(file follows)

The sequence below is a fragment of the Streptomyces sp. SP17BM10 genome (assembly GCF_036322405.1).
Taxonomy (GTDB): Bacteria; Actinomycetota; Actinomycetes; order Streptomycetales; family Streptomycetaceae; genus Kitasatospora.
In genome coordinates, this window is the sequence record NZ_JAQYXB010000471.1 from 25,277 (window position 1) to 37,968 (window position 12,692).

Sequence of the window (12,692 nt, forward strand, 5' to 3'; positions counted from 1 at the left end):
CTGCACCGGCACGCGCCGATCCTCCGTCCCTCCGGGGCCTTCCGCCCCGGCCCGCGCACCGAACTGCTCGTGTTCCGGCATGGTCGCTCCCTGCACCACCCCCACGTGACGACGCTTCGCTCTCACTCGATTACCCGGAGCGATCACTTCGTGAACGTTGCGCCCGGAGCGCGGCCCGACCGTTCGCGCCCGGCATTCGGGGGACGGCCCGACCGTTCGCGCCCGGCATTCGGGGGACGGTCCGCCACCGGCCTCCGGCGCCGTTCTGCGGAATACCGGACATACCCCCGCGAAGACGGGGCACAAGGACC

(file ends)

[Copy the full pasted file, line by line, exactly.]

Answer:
The sequence below is a fragment of the Streptomyces sp. SP17BM10 genome (assembly GCF_036322405.1).
Taxonomy (GTDB): Bacteria; Actinomycetota; Actinomycetes; order Streptomycetales; family Streptomycetaceae; genus Kitasatospora.
In genome coordinates, this window is the sequence record NZ_JAQYXB010000471.1 from 25,277 (window position 1) to 37,968 (window position 12,692).

Sequence of the window (12,692 nt, forward strand, 5' to 3'; positions counted from 1 at the left end):
CTGCACCGGCACGCGCCGATCCTCCGTCCCTCCGGGGCCTTCCGCCCCGGCCCGCGCACCGAACTGCTCGTGTTCCGGCATGGTCGCTCCCTGCACCACCCCCACGTGACGACGCTTCGCTCTCACTCGATTACCCGGAGCGATCACTTCGTGAACGTTGCGCCCGGAGCGCGGCCCGACCGTTCGCGCCCGGCATTCGGGGGACGGCCCGACCGTTCGCGCCCGGCATTCGGGGGACGGTCCGCCACCGGCCTCCGGCGCCGTTCTGCGGAATACCGGACATACCCCCGCGAAGACGGGGCACAAGGACC